Sunday, June 1, 2008

Engine Company 23

My friend Malignant Bouffant, whose Just Another Blog From LA, is self-described as "An (Almost) Daily Mix of Political Reporting, Media Criticism, Pop Culture Updates & Social Commentary, Delivered W/ More Bile, Vitriol, Hatred & Bitterness Than a Chump-Ass Loser Like You Can Take!!" commented about a photo I included in an earlier post.

A glimpse of an abandoned Fire Station in downtown Los Angeles spurred a fantasy of reliving the young punk life I led in New York in the '70's. But here in the '80's M. Bouffant actually experienced my fantasy - his punk band recorded albums in a studio set up in that very building - the audio engineer using the well designed to dry firehoses to acoustically enhance the echo effect.

Intrigued, I started to look for more information about the building. I found the Los Angeles Fire Department's historical webpage that describes Engine Company Number 23, 225 East Fifth Street, in the years shortly after it was built in 1910.

The three story building had room for ten horse stalls, even though the company was intended to be one of the first motorized ones in the department. The luxurious third floor was the chief's suite, and was paneled in Peruvian mahogany and had polished oak floors. I wonder whether it still has its luxurious bathtub and marble shower stall? This would surely rival the Little Tokyo Lofts.

The second floor, where M. Bouffant's band rehearsed, was the captain's quarters, and a dormitory for twenty firefighters. It also had an assembly room and a reading room with built-in bookcases with leaded glass doors.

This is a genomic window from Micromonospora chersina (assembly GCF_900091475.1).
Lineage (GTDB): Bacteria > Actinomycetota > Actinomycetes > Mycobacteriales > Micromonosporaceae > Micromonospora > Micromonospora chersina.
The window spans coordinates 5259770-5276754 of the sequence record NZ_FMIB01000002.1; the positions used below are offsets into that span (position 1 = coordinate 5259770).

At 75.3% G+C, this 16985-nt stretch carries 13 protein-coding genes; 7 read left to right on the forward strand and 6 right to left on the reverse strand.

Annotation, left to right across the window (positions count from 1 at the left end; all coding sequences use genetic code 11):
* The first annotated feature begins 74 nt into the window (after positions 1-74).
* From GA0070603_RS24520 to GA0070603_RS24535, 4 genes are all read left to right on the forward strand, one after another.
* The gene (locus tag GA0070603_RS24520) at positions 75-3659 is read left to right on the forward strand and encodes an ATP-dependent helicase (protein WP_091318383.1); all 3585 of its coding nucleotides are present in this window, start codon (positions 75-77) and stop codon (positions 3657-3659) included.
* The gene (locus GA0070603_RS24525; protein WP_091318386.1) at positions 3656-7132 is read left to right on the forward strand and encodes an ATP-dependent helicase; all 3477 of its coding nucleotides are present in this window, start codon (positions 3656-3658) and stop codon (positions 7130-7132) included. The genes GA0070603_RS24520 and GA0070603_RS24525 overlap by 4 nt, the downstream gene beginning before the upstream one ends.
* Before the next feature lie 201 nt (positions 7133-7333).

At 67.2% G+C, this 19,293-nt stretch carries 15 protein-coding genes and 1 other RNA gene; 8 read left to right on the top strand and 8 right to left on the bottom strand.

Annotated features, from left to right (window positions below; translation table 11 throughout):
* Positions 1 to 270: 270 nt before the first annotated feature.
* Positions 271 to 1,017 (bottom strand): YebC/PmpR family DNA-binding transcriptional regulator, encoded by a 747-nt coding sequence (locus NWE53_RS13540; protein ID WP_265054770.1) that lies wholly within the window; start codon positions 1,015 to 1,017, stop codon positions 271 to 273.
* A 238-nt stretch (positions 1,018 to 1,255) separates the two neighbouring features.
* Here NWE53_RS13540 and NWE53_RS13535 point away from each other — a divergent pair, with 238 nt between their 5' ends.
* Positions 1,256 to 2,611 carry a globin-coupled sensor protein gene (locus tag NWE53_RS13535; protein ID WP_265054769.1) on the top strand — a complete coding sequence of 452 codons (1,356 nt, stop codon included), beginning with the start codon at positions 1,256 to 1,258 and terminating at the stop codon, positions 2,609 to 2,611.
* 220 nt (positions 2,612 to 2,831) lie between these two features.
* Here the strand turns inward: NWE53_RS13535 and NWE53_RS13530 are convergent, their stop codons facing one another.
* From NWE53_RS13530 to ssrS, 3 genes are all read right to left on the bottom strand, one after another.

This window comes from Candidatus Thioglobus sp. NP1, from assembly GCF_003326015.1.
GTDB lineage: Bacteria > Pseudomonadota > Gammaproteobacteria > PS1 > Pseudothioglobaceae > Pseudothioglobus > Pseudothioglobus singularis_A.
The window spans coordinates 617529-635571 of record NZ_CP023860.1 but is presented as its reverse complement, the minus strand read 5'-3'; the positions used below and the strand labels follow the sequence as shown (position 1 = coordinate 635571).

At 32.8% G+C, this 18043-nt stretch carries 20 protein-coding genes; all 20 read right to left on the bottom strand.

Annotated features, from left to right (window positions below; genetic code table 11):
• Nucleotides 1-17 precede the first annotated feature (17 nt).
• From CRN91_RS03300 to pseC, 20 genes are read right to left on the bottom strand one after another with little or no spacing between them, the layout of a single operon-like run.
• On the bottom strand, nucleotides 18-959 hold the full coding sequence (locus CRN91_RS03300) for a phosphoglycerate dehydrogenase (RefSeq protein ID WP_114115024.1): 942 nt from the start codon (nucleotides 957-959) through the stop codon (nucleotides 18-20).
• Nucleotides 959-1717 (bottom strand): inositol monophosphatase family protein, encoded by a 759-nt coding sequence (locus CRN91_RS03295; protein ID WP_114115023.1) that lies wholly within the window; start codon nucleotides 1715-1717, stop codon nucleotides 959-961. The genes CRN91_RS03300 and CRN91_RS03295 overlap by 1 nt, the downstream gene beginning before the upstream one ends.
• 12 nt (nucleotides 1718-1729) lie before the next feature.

There were 6 brass poles for the firefighters to slide down to the main floor when responding to a fire.

In 1960, the Engine Company was disbanded and the station was closed. Engine Company 23 re-grouped in 1963, way across town in Pacific Palisades. In 1966 the building on East Fifth Street was designated an historic landmark.

Since that time, it's been used as a location for several films - M. Bouffant mentioned "Ghostbusters," which came out in 1984. Here's the IMDB's list of other films that used Engine Company 23's station as a film or TV location. A made for TV movie starring Richard Rountree can actually be viewed here: "Firehouse" (1973) . There's a great sequence in the opening credits showing the firefighters sliding down the pole and driving the engine out the entrance archway.

I'm sure the building has a much richer history that is yet to be told.

M. Bouffant, this is for you:

Photo from The Los Angeles Public Library's photo collection, dated 1980.


M. Bouffant said...

Thanks!! My busy schedule doesn't allow me to cruise the Internet as often as I used to, so I'm late getting here. I think the part above the roofline in the middle is where the hoses were hung (by the chimney w/ care) to dry.

Mr. Champagne, the studio owner, did show us the third floor, though I don't think too much of the luxury was left. There were other creative types using the bldg. as well in those days, probably under some city program.

Nation of Sheep only cut two songs there, "Reagan" ("Nuke the Kremlin, I'm not there/Brezhnev's concrete in Red Square/Push the button if you dare/Reagan!") & the eponymous* "Nation of Sheep."

That was our total recorded output before band members began dropping like flies (or like Allman Bros., one went out on his motorcycle).

Merci encore.

*At last! I got to use "eponymous" in a sentence!

Floyd B. Bariscale said...

Great post, G. Hats off to you.